Nighttime Driving Restriction on Cape Hatteras National Seashore Beaches begins May 1, 2011
Contact: Cyndy Holda, 252-473-2111 x148
Superintendent Mike Murray reminds park visitor that beginning May 1, 2011 all Seashore beaches are closed to off-road vehicles (ORVs) between the hours of 10:00 p.m. to 6:00 a.m. in accordance with the court ordered consent decree. Enforcement of the restriction will begin at midnight on April 30, 2011. The
Cape Hatteras National Seashore provides crucial nesting habitat for loggerhead and green sea turtles, as well as the occasional leatherback. Loggerhead and green turtles are currently listed as threatened under the Endangered Species Act and leatherbacks are considered endangered. Sea turtles typically lay nests at night between May and September, when adult turtles come ashore to deposit around 100 ping-pong ball sized eggs into a cavity in the sand. While nesting, these turtles are susceptible to human disturbance on the beach. If a nesting turtle is disturbed, it may not nest at all, or may lay a nest in a less than optimal area. Once laid, eggs will incubate in the sand for 50-70 days before the hatchlings emerge and make their way to the ocean. The hatchlings will use light cues in order to find their way from their nest to the sea, making them vulnerable to artificial lights from houses, piers, headlights, beach fires and lanterns. Although studies vary, it is estimated that only 1 in 1000 to 1 in 10,000 hatchlings will survive to adulthood. Ten to 15% of the turtle nests laid in North Carolina are laid on Cape Hatteras National Seashore beaches.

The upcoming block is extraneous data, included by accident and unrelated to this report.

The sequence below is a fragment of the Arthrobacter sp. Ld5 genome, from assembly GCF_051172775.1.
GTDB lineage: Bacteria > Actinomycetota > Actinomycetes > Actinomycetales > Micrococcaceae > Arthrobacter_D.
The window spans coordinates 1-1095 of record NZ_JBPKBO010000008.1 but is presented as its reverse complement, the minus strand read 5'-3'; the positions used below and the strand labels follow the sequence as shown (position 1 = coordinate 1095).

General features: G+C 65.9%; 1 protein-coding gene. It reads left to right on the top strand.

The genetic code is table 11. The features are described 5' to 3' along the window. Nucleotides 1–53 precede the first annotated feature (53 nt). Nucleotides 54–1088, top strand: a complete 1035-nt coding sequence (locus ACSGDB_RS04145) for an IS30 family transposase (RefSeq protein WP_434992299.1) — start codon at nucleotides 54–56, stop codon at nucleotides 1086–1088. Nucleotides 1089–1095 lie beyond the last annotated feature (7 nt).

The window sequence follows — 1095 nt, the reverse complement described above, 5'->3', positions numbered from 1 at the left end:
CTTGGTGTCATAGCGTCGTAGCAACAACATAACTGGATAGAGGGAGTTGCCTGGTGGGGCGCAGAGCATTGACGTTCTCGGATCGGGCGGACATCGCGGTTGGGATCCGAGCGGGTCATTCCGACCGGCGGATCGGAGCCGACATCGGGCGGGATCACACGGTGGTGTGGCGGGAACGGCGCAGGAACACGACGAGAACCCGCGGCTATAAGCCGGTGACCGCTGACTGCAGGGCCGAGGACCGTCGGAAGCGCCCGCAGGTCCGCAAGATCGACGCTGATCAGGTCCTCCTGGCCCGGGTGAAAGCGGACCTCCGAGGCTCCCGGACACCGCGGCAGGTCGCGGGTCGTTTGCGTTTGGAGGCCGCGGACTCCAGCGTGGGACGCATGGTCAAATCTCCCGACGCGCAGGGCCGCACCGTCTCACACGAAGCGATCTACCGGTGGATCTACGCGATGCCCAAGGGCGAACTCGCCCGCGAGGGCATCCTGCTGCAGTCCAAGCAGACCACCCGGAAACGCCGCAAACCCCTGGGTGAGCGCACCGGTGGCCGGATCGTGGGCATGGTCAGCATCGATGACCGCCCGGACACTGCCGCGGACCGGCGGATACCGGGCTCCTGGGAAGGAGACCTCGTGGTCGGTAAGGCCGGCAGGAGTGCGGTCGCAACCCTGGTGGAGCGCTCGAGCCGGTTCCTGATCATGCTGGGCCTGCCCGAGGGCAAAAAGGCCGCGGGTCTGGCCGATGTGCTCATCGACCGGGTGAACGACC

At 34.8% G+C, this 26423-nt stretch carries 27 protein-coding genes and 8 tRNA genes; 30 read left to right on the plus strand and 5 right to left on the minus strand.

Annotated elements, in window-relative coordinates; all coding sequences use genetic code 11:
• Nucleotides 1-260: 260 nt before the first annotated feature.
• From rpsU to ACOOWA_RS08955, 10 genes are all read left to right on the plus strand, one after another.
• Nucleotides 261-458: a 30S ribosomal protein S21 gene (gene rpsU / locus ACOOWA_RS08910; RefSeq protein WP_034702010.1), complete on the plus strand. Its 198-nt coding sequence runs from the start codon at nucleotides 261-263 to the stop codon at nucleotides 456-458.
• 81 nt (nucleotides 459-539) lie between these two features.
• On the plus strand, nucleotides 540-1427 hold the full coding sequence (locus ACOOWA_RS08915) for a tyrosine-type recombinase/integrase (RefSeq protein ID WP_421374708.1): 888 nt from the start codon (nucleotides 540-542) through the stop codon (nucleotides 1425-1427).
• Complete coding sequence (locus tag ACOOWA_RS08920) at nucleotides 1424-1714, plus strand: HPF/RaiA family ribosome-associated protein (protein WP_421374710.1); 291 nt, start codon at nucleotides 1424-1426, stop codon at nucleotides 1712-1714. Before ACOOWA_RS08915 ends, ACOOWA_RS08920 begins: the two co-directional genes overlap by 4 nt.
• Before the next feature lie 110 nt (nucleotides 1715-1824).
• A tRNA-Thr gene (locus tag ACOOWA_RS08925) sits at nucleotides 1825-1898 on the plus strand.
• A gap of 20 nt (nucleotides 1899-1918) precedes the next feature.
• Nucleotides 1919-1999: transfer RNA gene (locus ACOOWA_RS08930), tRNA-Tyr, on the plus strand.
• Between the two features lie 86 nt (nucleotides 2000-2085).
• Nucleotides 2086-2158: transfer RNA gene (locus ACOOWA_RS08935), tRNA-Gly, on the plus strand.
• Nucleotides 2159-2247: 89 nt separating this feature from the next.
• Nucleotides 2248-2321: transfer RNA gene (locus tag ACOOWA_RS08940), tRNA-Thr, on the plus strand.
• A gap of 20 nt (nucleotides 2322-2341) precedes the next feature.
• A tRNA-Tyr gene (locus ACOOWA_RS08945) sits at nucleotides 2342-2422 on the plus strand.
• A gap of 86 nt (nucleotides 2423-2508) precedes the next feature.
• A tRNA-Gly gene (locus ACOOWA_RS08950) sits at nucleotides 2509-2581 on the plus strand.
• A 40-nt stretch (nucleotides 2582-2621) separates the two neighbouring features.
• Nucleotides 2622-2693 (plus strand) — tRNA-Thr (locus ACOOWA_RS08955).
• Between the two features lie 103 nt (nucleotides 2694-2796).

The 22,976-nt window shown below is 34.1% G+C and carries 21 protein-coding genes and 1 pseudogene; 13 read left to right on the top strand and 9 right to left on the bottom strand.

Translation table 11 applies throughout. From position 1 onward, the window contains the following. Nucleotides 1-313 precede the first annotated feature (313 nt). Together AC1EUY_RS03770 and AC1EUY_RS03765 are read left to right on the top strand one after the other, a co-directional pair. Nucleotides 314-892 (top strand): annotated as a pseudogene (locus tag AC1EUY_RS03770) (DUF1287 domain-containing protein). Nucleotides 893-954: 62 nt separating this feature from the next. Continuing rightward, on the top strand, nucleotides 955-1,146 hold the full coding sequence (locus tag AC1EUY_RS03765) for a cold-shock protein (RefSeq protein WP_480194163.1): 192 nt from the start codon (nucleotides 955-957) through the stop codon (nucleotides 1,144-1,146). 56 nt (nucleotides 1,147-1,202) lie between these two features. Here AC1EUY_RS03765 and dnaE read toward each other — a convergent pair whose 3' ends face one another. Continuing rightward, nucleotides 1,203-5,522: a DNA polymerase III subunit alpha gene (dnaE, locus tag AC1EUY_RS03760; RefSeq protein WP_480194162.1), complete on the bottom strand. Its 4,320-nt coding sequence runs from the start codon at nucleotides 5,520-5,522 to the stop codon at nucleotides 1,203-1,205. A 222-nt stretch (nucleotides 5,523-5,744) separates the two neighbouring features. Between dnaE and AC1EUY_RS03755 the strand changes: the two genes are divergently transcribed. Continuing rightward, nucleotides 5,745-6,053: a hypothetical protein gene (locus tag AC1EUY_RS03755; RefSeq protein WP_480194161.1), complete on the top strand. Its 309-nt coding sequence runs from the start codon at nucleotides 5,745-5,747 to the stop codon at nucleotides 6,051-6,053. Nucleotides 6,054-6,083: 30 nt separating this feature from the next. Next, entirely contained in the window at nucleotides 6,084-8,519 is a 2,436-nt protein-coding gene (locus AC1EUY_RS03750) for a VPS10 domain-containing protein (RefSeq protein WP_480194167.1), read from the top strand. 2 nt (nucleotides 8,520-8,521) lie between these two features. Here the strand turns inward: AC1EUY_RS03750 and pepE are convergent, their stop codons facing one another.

The night driving restriction will be posted at all Seashore ORV access ramps. The regulation is enforceable by NPS law enforcement rangers and violators are subject to up to six months imprisonment and up to a $5,000 fine. To report violations, contact: Dare Central Communications: 252-473-3444. For further information, contact the Chief Ranger's Office at 252-473-2111.
Did You Know?
A piece of sea whip that washes up on the beach at Cape Hatteras National Seashore is not a plant, but the skeleton of a whole colony of animals. A tiny animal lived in each hole on the yellow, orange or purple stems. It had a mouth, a stomach and eight tentacles to catch food.